ENG 360: Introduction to Ethnic American Literature.
Latina/o Voices
 

Dr. Fagan 3 credits

“So who can hear
the words we speak
you and I, like but unlike,
and translate us to us
side by side?”
-Pat Mora

          The term “Latina/o” has been applied to a diverse group of writers, most commonly those of Latin American descent who were born or are currently living in the United States.  But as with most definitions, Latina/o identity is more complicated than that.  In this course, we will debate the various definitions of the term “Latina/o,” comparing and contrasting the narratives of 20th- and 21st-century writers who trace their heritage to Mexico, Cuba, Puerto Rico, the Domincan Republic, Panama, Nicaragua, Guatemala, El Salvador, Peru, Argentina, and/or Colombia. We will explore the differences between as well as the differences within these identities, asking whether and how the term “Latina/o” is an appropriate collective definition.  In addition to considering how race, nation, and ethnicity shape our understandings of Latina/o identity, we will also discuss the influencing forces of gender, sexuality, class, language, and religion.  Writers may include Oscar Zeta Acosta, Sandra Cisneros, Hector Torres, Esmeralda Santiago, Cristina Garcia, Oscar Hijuelos, Hector Tobar, and Patricia Engel among many others.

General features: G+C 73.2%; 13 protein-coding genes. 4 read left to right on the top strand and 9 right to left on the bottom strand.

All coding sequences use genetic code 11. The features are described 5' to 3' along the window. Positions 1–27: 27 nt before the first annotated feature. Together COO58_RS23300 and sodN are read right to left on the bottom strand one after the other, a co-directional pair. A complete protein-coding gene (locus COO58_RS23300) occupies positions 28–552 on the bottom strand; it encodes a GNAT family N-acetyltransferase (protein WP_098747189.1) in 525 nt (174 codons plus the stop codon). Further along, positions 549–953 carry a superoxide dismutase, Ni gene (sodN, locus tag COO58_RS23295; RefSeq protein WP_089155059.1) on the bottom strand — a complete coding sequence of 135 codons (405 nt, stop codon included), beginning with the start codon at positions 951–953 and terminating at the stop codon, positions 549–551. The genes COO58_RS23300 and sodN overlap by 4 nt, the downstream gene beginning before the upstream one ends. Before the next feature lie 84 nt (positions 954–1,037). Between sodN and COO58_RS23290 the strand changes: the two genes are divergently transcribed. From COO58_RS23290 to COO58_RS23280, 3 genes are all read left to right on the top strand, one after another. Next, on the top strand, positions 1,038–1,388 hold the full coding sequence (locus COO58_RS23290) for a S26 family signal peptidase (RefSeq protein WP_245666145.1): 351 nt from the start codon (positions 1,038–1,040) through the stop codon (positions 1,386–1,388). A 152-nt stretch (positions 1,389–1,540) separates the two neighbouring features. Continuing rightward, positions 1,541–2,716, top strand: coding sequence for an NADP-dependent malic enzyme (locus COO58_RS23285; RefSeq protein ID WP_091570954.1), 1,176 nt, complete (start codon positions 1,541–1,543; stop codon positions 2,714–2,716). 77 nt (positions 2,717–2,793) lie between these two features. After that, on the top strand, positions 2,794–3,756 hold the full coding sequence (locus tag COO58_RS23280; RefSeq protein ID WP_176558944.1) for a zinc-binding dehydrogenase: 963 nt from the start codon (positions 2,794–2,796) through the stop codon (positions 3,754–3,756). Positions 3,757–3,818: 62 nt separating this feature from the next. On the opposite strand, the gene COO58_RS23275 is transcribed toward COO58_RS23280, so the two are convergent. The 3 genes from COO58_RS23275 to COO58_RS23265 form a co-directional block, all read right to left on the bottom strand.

The novels, stories, and poetry in this course are written in English, though they do incorporate some Spanish as well.  No reading knowledge of Spanish is required.                

This course fulfills the “Identity, Diversity, Power” requirement of the English major.
             

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